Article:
• How to Prevent and Treat Skin Asthma

    Read up on how to prevent and treat this common summer health problem among toddlers.
    by Rachel Perez .
  • Skin Asthma

     

    What is it?

    baby with skin asthma

    It is a skin condition that has allergic features. It is hereditary, non-contagious, and characterized by chronic inflammation of the skin. The skin appears red, flaky, with pinpoint raised spots, can sometimes be “weepy,” watery, or wet, and can be very itchy. In worst cases, scaling and thickening of the skin is common.

     

    What causes it?

    Atopic dermatitis, a.k.a. skin asthma, is caused by reduced humidity and excessive sweating, common during summer—when the condition can become even worse. Primarily genetic, skin asthma is caused by abnormal immune responses. Atopy (from the Greek word for “out of place”) occurs when the immune system incorrectly recognizes and attacks substances that should be harmless. Dr. Malayang-Kimwell, medicine resident at East Avenue Medical Center differentiates that unlike skin allergies, which usually occur when exposed to particular allergens, skin asthma can occur with mild or even no exposure to irritants.

     

    How can it be prevented?

    Immunotherapy or allergy shots that can build the body’s tolerance to common allergens and irritants may help. But most importantly, parents should spot skin asthma skin’s natural defense against overexposure to early on to prevent it from worsening. This means taking the following cautionary measures:

    • Staying clear of possible allergens and irritants.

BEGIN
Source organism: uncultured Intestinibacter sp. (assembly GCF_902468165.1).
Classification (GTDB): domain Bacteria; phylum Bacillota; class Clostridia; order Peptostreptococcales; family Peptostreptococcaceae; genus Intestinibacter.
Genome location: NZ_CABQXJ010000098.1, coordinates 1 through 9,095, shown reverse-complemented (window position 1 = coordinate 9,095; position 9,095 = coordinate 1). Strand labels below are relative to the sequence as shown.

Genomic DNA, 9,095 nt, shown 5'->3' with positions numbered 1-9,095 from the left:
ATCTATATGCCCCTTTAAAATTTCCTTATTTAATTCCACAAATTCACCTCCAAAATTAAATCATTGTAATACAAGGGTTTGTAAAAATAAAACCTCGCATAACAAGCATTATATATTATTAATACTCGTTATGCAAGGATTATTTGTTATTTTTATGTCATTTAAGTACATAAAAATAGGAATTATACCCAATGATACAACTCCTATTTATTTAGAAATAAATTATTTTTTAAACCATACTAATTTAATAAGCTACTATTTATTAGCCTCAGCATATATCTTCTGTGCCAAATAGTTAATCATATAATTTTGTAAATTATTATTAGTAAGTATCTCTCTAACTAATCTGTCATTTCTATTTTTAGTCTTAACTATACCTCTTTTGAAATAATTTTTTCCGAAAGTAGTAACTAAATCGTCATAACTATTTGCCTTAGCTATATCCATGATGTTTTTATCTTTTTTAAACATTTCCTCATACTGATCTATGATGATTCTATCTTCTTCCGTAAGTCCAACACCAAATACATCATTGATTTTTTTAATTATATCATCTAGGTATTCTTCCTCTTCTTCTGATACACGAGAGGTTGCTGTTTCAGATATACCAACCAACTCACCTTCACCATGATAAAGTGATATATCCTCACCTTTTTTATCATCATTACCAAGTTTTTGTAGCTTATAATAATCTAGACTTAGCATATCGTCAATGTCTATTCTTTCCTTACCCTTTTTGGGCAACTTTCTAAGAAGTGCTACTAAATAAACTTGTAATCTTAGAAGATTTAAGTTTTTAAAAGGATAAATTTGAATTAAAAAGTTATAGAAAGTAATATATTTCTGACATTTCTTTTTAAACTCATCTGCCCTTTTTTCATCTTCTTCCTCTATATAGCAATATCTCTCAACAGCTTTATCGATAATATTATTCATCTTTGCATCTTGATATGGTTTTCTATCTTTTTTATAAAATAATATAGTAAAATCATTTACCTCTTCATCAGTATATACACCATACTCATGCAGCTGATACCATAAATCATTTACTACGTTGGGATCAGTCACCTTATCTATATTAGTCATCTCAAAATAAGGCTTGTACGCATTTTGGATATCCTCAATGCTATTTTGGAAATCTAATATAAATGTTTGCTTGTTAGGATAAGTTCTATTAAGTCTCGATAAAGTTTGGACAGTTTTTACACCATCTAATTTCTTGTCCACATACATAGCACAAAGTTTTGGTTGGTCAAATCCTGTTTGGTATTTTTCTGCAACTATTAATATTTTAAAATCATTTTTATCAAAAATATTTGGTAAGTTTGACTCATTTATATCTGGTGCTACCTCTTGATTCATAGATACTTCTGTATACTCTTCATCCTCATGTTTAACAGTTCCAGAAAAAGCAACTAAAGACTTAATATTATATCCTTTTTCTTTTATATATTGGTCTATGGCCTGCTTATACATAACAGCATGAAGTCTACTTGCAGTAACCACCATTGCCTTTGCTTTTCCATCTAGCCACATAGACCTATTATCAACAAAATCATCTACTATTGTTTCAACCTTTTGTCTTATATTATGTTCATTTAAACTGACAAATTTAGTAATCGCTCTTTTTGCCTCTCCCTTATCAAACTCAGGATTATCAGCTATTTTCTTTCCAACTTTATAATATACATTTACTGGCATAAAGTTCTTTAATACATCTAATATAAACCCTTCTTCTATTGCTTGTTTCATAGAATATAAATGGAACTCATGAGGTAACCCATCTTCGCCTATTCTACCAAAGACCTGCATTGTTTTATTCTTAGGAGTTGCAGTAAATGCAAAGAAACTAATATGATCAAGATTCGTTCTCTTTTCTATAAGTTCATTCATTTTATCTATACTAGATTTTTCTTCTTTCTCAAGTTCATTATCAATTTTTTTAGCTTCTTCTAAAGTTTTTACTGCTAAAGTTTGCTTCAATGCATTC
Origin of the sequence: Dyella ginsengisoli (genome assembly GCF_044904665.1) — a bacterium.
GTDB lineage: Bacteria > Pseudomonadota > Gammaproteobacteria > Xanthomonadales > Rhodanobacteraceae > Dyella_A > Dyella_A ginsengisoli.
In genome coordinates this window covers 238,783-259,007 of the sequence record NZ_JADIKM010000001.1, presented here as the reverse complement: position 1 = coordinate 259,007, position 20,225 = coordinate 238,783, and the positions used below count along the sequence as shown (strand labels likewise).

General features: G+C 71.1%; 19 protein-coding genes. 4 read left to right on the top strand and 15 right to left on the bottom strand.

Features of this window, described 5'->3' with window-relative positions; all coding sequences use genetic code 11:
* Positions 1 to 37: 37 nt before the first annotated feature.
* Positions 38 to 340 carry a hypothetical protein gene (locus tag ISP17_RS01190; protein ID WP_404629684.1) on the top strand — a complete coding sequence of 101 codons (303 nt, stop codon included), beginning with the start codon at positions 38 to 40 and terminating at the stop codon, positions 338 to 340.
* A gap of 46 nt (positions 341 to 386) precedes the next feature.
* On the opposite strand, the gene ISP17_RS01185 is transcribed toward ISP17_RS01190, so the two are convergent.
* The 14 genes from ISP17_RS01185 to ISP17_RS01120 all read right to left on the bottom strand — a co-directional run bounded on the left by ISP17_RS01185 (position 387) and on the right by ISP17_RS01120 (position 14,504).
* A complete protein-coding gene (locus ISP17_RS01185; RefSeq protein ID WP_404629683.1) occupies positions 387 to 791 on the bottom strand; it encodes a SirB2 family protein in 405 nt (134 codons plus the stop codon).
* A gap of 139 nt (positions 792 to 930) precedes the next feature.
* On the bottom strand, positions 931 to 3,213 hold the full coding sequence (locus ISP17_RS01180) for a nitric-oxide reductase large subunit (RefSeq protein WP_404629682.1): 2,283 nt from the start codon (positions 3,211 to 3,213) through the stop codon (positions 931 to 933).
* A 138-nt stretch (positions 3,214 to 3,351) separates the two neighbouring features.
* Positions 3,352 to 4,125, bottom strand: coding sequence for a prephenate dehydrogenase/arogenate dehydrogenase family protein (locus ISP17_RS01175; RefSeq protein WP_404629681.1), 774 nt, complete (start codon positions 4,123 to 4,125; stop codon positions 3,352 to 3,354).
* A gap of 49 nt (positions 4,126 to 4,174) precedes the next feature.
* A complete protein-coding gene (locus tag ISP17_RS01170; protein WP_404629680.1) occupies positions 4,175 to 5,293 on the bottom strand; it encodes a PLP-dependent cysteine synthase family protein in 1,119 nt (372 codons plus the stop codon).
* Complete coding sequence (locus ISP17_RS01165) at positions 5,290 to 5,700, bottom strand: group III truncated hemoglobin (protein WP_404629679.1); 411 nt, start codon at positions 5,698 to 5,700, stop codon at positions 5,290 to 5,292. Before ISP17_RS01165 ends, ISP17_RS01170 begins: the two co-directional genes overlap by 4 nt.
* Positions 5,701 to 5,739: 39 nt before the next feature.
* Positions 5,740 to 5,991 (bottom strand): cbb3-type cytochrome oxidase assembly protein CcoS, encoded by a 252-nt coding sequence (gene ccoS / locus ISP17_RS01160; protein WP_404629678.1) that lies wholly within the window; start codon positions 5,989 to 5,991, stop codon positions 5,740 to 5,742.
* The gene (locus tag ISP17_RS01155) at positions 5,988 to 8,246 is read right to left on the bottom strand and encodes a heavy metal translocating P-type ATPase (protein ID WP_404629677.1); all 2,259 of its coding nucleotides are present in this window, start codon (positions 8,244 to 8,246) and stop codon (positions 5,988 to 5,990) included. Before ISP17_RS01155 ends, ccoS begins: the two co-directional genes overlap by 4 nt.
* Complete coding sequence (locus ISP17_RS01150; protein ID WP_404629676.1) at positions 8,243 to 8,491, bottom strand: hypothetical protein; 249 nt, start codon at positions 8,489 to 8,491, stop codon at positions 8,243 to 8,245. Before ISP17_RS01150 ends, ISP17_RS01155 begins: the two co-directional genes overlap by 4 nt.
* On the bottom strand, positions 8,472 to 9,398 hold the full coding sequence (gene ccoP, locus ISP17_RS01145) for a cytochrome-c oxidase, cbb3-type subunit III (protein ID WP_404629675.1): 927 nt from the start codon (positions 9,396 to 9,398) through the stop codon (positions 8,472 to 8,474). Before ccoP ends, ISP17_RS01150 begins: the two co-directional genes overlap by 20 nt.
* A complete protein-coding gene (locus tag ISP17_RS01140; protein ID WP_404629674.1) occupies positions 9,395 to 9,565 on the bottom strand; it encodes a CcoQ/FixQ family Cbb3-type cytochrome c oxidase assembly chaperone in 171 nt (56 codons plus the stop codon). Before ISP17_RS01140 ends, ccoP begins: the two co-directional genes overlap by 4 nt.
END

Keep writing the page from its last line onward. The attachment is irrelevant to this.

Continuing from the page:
• Avoiding overheating and dryness in the home. Keep the child in a cool environment.
    • Fighting skin dryness by taking frequent baths with mild soaps and applying non-irritating moisturizers.

     

    How is it treated?

    • Cool compress and oral anti-itch medicines can help relieve symptoms.
    • Never scratch; it makes the lesions worse and may lead to a secondary infection.
    • Corticosteroids can treat inflamed skin areas, but use these minimally and only with prescription.
    • The skin can get used to these medicines, requiring a higher dosage when the condition reoccurs

     

    Check out other skin health problems prevalent in the summer:

    • Prickly Heat
    • Sunburn

     

    Sources

    • Mijaru Malayang-Kimwell, M.D., medicine resident, East Avenue Medical Center
    • Department of Health’s Health Advisories, doh.gov.ph
    • “Recent intelligence on the evil triad of allergy, asthma, and eczema,” AboutKidshealth.ca
    • naturalskinguru.com

     

    Photo from commons.wikimedia.org

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